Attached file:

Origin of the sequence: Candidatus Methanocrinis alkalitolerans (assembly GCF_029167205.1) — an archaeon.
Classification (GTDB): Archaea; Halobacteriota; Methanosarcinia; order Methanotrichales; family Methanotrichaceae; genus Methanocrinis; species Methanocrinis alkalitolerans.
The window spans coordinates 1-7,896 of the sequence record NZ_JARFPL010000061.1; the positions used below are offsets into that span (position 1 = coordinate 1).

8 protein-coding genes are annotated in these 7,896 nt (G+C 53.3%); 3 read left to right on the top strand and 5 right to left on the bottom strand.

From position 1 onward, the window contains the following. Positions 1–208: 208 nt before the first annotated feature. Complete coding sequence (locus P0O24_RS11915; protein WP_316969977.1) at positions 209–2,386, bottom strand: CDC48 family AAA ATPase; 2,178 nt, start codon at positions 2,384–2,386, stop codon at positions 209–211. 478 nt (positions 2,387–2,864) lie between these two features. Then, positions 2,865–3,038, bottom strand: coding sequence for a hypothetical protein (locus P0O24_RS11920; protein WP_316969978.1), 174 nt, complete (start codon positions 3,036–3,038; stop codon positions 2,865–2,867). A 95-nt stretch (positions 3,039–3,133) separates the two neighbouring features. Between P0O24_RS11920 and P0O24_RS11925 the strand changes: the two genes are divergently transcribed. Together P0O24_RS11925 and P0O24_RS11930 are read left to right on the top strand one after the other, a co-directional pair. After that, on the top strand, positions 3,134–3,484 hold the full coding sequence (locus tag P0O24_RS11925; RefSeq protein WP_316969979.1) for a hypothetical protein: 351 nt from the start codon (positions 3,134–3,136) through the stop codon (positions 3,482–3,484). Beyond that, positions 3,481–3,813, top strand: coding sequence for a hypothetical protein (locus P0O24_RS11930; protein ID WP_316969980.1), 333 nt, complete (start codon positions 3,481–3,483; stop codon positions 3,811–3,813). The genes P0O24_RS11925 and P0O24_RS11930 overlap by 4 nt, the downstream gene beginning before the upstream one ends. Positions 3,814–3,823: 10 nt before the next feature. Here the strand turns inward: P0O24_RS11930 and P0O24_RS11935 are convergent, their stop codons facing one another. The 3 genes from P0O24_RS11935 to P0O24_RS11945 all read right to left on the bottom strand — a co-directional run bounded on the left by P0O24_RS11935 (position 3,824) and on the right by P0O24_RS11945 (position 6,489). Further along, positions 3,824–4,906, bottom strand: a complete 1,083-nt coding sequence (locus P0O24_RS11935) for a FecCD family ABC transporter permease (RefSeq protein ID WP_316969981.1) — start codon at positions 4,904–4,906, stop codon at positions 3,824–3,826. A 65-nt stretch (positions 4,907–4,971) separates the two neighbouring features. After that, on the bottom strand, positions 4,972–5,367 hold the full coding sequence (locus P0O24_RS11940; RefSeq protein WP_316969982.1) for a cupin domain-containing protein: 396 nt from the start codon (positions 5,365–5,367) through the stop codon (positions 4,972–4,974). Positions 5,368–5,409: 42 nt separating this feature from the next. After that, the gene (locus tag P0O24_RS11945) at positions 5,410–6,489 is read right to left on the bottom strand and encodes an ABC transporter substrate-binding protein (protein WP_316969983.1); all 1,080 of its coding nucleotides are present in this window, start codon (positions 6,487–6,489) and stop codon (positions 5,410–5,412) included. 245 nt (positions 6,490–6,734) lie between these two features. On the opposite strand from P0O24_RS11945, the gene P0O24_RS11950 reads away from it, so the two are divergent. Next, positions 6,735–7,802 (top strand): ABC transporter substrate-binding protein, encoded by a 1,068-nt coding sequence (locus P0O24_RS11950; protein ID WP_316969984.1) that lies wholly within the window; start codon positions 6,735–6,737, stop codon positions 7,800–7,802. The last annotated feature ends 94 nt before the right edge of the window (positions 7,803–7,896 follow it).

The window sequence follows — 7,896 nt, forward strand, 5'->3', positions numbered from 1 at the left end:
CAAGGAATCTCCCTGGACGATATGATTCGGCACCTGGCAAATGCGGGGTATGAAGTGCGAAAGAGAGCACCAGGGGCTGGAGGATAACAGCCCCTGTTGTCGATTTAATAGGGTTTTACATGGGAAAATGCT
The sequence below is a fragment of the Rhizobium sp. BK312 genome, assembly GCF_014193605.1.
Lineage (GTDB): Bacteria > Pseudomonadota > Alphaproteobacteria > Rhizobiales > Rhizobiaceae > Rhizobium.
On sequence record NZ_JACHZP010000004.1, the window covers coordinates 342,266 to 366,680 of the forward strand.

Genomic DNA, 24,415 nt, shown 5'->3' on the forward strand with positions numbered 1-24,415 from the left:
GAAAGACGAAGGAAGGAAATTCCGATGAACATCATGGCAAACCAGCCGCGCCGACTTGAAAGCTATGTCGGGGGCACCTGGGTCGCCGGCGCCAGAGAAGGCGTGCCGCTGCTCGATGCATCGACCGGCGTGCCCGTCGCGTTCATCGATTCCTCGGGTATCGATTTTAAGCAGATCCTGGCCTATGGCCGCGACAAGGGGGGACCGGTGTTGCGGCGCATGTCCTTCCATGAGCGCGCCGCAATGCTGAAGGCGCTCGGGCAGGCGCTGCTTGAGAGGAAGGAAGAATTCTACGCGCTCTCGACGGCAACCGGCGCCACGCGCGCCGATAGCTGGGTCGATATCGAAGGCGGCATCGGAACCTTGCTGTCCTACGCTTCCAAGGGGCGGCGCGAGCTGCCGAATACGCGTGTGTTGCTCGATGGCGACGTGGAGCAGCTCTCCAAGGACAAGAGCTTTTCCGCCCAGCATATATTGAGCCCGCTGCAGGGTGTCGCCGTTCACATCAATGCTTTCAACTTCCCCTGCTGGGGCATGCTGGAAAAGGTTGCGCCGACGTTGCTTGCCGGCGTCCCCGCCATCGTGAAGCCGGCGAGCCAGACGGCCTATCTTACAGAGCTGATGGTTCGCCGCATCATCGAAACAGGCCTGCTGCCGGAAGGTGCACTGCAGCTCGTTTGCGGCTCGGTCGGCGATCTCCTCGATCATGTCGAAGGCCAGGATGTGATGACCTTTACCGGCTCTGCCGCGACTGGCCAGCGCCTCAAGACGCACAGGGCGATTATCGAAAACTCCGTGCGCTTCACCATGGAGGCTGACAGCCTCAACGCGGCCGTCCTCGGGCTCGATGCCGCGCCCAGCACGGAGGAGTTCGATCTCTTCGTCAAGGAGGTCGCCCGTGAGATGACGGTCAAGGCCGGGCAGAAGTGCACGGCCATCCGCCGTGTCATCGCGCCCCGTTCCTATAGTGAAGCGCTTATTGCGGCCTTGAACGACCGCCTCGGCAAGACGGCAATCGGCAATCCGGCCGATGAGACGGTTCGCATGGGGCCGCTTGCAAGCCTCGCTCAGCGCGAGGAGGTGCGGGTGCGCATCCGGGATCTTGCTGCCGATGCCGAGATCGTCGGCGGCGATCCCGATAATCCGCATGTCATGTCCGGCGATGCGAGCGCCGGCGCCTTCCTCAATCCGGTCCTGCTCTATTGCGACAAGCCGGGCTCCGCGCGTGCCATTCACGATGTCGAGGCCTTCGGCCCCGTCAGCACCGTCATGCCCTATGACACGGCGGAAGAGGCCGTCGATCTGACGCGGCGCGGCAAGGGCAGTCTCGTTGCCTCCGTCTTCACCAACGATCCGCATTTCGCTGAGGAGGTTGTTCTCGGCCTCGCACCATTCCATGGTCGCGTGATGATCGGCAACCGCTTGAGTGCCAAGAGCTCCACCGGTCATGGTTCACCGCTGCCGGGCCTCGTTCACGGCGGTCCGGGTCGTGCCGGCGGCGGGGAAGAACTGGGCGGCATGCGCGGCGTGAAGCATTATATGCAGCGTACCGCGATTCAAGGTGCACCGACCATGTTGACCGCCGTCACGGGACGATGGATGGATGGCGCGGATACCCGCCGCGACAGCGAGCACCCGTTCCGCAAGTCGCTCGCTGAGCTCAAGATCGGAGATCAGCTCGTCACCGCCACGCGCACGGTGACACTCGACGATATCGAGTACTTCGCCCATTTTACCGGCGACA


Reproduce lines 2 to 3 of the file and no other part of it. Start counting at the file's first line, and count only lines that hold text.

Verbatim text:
Classification (GTDB): Archaea; Halobacteriota; Methanosarcinia; order Methanotrichales; family Methanotrichaceae; genus Methanocrinis; species Methanocrinis alkalitolerans.
The window spans coordinates 1-7,896 of the sequence record NZ_JARFPL010000061.1; the positions used below are offsets into that span (position 1 = coordinate 1).